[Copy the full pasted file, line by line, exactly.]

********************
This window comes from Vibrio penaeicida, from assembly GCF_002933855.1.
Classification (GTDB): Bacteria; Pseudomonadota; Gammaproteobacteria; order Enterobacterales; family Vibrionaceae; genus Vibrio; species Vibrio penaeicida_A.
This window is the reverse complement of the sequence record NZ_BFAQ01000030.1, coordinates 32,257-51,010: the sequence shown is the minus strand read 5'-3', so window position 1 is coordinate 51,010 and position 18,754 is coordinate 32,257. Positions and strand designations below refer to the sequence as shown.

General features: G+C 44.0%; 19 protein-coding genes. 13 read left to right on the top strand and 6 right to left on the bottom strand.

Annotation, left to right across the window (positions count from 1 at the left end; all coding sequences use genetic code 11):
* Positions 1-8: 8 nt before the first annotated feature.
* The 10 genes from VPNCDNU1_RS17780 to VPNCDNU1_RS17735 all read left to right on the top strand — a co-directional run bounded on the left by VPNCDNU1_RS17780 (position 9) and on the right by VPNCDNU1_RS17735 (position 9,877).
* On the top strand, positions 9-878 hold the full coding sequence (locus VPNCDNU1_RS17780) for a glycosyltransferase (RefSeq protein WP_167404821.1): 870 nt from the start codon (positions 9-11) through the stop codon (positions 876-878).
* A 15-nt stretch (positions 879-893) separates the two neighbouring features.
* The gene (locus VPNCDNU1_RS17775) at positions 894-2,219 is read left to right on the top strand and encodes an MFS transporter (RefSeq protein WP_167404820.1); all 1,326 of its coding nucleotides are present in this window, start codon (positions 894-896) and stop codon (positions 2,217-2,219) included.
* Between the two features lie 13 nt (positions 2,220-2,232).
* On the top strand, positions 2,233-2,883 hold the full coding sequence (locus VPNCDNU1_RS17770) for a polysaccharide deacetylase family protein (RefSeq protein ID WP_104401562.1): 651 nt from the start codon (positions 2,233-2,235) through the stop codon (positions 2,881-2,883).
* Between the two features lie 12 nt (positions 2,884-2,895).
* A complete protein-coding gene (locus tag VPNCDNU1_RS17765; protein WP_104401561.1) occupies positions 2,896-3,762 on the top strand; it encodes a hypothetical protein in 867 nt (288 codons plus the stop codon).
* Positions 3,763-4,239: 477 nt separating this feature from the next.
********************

This window comes from Vibrio penaeicida, from assembly GCF_002933855.1.
Classification (GTDB): Bacteria; Pseudomonadota; Gammaproteobacteria; order Enterobacterales; family Vibrionaceae; genus Vibrio; species Vibrio penaeicida_A.
This window is the reverse complement of the sequence record NZ_BFAQ01000030.1, coordinates 32,257-51,010: the sequence shown is the minus strand read 5'-3', so window position 1 is coordinate 51,010 and position 18,754 is coordinate 32,257. Positions and strand designations below refer to the sequence as shown.

General features: G+C 44.0%; 19 protein-coding genes. 13 read left to right on the top strand and 6 right to left on the bottom strand.

Annotation, left to right across the window (positions count from 1 at the left end; all coding sequences use genetic code 11):
* Positions 1-8: 8 nt before the first annotated feature.
* The 10 genes from VPNCDNU1_RS17780 to VPNCDNU1_RS17735 all read left to right on the top strand — a co-directional run bounded on the left by VPNCDNU1_RS17780 (position 9) and on the right by VPNCDNU1_RS17735 (position 9,877).
* On the top strand, positions 9-878 hold the full coding sequence (locus VPNCDNU1_RS17780) for a glycosyltransferase (RefSeq protein WP_167404821.1): 870 nt from the start codon (positions 9-11) through the stop codon (positions 876-878).
* A 15-nt stretch (positions 879-893) separates the two neighbouring features.
* The gene (locus VPNCDNU1_RS17775) at positions 894-2,219 is read left to right on the top strand and encodes an MFS transporter (RefSeq protein WP_167404820.1); all 1,326 of its coding nucleotides are present in this window, start codon (positions 894-896) and stop codon (positions 2,217-2,219) included.
* Between the two features lie 13 nt (positions 2,220-2,232).
* On the top strand, positions 2,233-2,883 hold the full coding sequence (locus VPNCDNU1_RS17770) for a polysaccharide deacetylase family protein (RefSeq protein ID WP_104401562.1): 651 nt from the start codon (positions 2,233-2,235) through the stop codon (positions 2,881-2,883).
* Between the two features lie 12 nt (positions 2,884-2,895).
* A complete protein-coding gene (locus tag VPNCDNU1_RS17765; protein WP_104401561.1) occupies positions 2,896-3,762 on the top strand; it encodes a hypothetical protein in 867 nt (288 codons plus the stop codon).
* Positions 3,763-4,239: 477 nt separating this feature from the next.